In Walking Words, Eduardo Galeano writes: "The Church says: The body is a sin. Science says: The body is a machine. Advertising says: The body is a business. The body says: I am a fiesta." That may be the feeling of the bodies of some enlightened souls but most of us were raised to believe that our bodies are never good enough. Comparing ourselves to models and celebrities, we feel self-conscious and always come up short in the beauty game. We get this from the media, and sometimes from our parents, who in many subtle but telling ways pass on their habit energy of feeling poorly about their physical appearance.
Such is the case in Lovely & Amazing, one of the funniest and most endearing films of the year. It was written and directed by Nicole Holofcener, whose 1996 film Walking and Talking impressed with its wry humor and deep respect for its characters' idiosyncracies. That same spirit is evident in nearly every scene in this quirky drama about a middle-aged mom and her two screwed-up daughters. And let's not forget her adopted eight year-old African-American daughter whose birth mother was a crack addict. What these women share in common is a dislike for their bodies and an affinity for linking up with men who are incapable of saying anything nice about them.
Jane Marks (Brenda Blethyn) has plenty of time on her hands even though she has adopted Annie(Raven Goodwin). Feeling the need to improve her appearance and get rid of the fat on her stomach, she decides to have a liposuction operation. To complicate matters, Jane falls into a middlescence swoon over her good-looking doctor (Michael Nouri).
Her eldest daughter, Michelle (Catherine Keener) was Homecoming Queen in high school but since then it has been all downhill for her. Bill (Clark Gregg) has lost interest in her and is upset that she hasn't had a job for years. Michelle usually winds up sleeping with her young daughter for comfort. Her creative efforts have come to naught. She's created some little chairs as gift items, but they are turned down by the store. After being humiliated by one of the female clerks, Michelle throws some profanity her way. She also has a big problem containing her anger which rages inside her like an unruly intruder. Eventually, she takes a lowly job at a one-hour photo shop where her boss is Jordan (Jake Gyllenhaal), a lonely teenager who immediately takes a fancy to her.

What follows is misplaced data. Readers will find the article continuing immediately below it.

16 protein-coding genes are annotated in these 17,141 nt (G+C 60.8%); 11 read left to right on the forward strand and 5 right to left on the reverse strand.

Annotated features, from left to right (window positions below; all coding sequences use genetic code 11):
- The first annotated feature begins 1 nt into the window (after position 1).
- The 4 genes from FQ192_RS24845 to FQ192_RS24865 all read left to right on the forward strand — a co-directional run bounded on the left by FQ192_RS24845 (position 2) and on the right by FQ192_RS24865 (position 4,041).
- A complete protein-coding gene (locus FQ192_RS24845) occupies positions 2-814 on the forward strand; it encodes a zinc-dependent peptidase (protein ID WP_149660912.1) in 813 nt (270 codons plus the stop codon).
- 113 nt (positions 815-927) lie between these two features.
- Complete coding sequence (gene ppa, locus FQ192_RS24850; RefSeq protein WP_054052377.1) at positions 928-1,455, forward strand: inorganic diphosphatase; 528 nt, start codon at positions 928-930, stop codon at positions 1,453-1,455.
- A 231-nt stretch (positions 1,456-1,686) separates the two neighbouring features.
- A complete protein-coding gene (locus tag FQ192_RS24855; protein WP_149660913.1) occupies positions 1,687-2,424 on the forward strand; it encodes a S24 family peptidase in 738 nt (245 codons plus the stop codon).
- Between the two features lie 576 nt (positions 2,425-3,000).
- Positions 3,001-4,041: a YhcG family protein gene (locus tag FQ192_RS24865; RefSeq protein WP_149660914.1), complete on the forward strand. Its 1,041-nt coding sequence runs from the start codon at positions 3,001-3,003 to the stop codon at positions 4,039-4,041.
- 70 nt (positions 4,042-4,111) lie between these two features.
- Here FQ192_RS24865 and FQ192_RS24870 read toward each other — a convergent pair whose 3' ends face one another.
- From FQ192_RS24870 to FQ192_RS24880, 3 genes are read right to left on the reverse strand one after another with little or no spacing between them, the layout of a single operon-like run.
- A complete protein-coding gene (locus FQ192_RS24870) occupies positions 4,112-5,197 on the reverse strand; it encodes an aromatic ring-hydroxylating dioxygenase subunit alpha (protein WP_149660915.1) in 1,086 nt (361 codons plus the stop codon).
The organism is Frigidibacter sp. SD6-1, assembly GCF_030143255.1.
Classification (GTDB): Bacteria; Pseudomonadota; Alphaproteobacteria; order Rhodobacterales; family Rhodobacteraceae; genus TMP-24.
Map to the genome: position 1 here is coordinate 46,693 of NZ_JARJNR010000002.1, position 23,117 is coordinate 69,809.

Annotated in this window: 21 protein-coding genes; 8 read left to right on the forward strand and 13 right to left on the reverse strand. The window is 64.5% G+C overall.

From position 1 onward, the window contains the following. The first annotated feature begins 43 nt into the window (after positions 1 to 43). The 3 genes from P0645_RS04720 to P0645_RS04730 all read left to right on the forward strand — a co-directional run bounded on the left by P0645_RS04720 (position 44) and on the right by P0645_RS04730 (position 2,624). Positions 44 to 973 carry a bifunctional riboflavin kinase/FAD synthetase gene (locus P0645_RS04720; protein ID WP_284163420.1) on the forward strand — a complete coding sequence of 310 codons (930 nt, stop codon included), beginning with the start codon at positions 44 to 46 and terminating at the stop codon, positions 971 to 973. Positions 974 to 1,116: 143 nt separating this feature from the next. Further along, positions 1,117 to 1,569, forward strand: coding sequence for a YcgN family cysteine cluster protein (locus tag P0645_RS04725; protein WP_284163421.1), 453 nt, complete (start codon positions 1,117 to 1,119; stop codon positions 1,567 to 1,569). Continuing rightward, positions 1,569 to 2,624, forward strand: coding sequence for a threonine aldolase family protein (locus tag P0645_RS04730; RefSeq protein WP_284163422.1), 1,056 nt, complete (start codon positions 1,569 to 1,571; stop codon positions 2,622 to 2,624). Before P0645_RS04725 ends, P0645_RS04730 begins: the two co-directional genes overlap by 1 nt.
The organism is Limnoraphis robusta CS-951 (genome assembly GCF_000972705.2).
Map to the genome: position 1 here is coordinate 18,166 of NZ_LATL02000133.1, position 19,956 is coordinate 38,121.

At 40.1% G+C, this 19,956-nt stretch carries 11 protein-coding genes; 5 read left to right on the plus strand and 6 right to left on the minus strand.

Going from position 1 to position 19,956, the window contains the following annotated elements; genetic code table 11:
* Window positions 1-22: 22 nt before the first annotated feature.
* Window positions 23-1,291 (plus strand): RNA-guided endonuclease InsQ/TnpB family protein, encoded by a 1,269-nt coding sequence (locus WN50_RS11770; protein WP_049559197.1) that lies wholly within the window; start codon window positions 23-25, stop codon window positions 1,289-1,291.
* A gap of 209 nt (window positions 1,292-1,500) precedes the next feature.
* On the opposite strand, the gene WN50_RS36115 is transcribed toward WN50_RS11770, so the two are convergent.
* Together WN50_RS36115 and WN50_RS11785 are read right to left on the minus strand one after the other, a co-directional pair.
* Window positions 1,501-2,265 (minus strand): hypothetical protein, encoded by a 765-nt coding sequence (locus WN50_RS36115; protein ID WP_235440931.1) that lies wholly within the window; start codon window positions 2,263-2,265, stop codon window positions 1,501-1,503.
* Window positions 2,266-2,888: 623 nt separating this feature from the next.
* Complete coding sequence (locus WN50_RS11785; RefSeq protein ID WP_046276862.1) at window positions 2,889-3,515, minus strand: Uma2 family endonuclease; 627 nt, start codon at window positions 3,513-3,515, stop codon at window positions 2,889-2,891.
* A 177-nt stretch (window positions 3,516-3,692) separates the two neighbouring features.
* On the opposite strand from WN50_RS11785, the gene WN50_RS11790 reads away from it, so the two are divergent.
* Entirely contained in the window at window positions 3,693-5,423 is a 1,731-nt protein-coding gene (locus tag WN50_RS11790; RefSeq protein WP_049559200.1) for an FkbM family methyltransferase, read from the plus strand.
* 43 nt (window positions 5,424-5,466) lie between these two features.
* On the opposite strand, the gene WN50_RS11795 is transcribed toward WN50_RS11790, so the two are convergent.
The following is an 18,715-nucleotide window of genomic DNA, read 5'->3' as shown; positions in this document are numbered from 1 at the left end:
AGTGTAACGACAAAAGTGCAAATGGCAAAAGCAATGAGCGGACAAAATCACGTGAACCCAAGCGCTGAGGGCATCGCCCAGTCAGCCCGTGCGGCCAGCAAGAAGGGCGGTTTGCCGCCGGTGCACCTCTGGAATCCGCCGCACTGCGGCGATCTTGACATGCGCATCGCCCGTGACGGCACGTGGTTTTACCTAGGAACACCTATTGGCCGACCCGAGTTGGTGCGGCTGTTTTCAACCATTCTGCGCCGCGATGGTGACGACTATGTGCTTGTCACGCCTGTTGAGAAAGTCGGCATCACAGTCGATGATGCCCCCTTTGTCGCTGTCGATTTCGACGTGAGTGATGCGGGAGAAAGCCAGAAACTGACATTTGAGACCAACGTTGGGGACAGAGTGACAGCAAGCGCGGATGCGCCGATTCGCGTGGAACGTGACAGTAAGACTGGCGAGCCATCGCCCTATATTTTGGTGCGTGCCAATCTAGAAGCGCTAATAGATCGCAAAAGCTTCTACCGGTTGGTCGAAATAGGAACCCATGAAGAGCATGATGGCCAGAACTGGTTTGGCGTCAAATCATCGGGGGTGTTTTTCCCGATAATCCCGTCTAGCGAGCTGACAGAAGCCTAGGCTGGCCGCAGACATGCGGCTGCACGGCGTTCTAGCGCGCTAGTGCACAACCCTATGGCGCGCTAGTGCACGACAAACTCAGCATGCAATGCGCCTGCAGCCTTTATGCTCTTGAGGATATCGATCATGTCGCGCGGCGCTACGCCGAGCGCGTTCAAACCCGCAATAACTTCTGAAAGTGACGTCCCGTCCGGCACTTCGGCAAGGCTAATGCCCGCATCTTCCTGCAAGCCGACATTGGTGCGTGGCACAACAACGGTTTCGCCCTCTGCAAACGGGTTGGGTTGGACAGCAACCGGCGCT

Michelle's sister Elizabeth (Emily Mortimer) is certainly more easy-going but she has low self-esteem. This insecurity is not helped by a boyfriend (James Le Gros) who doesn't evidence one shred of interest in her acting career. In addition, Elizabeth has chosen an agent who treats her like dirt and wants credit for getting her a teensy-weensy part as a neighbor in a movie. After blowing an audition where she was supposed to exude sexuality, she accepts an invitation to go out on a date with Kevin McCabe (Dermot Mulroney), a TV star. After spending the night with him, Elizabeth asks him to give his honest assessment of all her body parts as she stands naked in front of him. Then, she runs home and spends some quality time with the stray dogs she takes in and lavishes with love.
Co-writer and director Nicole Holofcener does not mercilessly tear down these three idiosyncratic women and their struggle to find a small share of happiness. Instead, she shows us how immensely difficult it is in an appearance-obsessed culture to go against the grain and find beauty within. In addition, the two sisters have to try and overcome the habit energy of their mother who has never been satisfied with herself. By the end of the movie, Michelle and Elizabeth haven't pulled themselves out of their habitual behavior but they have made several valiant efforts to change. We identify with their struggles and wish them well as they keep searching for personal transformation.